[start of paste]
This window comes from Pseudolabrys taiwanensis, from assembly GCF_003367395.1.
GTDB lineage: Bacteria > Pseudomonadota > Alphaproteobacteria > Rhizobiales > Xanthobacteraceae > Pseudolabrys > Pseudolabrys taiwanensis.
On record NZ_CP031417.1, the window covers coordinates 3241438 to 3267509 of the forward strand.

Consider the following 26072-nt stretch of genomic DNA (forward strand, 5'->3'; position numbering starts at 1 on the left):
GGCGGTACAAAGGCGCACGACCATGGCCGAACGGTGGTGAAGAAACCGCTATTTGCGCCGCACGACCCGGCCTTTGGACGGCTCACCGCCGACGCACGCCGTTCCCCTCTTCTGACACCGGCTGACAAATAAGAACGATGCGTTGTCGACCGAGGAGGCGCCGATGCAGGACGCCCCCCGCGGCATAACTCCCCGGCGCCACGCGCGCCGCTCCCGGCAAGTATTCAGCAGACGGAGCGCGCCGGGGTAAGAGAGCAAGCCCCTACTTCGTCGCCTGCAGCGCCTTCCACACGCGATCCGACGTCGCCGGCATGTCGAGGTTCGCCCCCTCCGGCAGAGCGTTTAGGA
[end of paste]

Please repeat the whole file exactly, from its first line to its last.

This window comes from Pseudolabrys taiwanensis, from assembly GCF_003367395.1.
GTDB lineage: Bacteria > Pseudomonadota > Alphaproteobacteria > Rhizobiales > Xanthobacteraceae > Pseudolabrys > Pseudolabrys taiwanensis.
On record NZ_CP031417.1, the window covers coordinates 3241438 to 3267509 of the forward strand.

Consider the following 26072-nt stretch of genomic DNA (forward strand, 5'->3'; position numbering starts at 1 on the left):
GGCGGTACAAAGGCGCACGACCATGGCCGAACGGTGGTGAAGAAACCGCTATTTGCGCCGCACGACCCGGCCTTTGGACGGCTCACCGCCGACGCACGCCGTTCCCCTCTTCTGACACCGGCTGACAAATAAGAACGATGCGTTGTCGACCGAGGAGGCGCCGATGCAGGACGCCCCCCGCGGCATAACTCCCCGGCGCCACGCGCGCCGCTCCCGGCAAGTATTCAGCAGACGGAGCGCGCCGGGGTAAGAGAGCAAGCCCCTACTTCGTCGCCTGCAGCGCCTTCCACACGCGATCCGACGTCGCCGGCATGTCGAGGTTCGCCCCCTCCGGCAGAGCGTTTAGGA